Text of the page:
Tuesday, March 19, 2013

Judge Sibum of Monroe County Grants Summary Judgment Under Hills and Ridges Doctrine

In her recent decision in the case of Schecker v. Village Supermarkets, Inc., PICS Case No. 13-0491 (C.P. Monroe Feb. 13, 2013 Harlacher Sibum, J.), Monroe County Judge Jennifer Harlacher Sibum granted summary judgment to a defendant possessor of land in a snow and/or ice slip and fall case.

According to the opinion, the Plaintiff was dropped off at a supermarket by her husband.  She admittedly noticed that the cement walkway to the front of the store appeared wet but was not covered by snow or ice.  At the time she entered the store there was no snow otherwise in the parking lot and no precipitation was falling.

The Plaintiff exited the store about 15 minutes later pushing a shopping cart. As she walked across the cement surface outside the store she slipped and fell in an area just beyond the store's overhang.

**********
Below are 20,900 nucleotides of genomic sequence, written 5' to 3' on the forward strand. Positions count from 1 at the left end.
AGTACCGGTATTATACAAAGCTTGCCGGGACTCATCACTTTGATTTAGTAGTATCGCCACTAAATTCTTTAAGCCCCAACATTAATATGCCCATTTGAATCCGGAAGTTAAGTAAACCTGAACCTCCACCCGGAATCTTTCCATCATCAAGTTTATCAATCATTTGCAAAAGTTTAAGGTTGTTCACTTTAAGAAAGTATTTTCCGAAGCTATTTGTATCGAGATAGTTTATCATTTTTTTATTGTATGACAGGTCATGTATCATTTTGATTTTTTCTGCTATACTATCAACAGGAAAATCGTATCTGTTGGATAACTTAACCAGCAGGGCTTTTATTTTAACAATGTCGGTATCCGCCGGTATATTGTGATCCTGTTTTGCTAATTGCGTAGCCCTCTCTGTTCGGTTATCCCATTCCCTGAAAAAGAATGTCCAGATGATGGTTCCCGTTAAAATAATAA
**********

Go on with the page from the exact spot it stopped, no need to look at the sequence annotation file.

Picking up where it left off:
In her Complaint, the Plaintiff alleged that she was caused to fall by a slippery walkway and due to the fact that black ice was allegedly present where she fell.  Discovery confirmed, however, that there were no areas of ice or snow present and that the area merely appeared wet.

In her Opinion, Judge Sibum reviewed the parameters of the Hills and Ridges Doctrine and the issue of actual and/or constructive notice on the part of the Defendants.

Based upon the record before it, the court found that the Plaintiff did not present any evidence that the ice on which she allegedly slipped had accumulated in ridges or elevations of such size and character as to unreasonably obstruct travel and constitute a danger as is all required under the Hills and Ridges Doctrine.

The Court also ruled that notice to the Defendant landowners could not be inferred from an employees' mere presence near the dangerous condition at the time of the incident.  Accordingly, the Defendant's motion for summary judgment was granted.

Anyone desiring a copy of this case may call the Pennsylvania Law Weekly's Instant Case Service at 1-800-276-7427 and give the above PICS Case No.  A small fee will be charged by the Instant Case Service.

Source:  "Case Digests." Pennsylvania Law Weekly (March 12, 2013).

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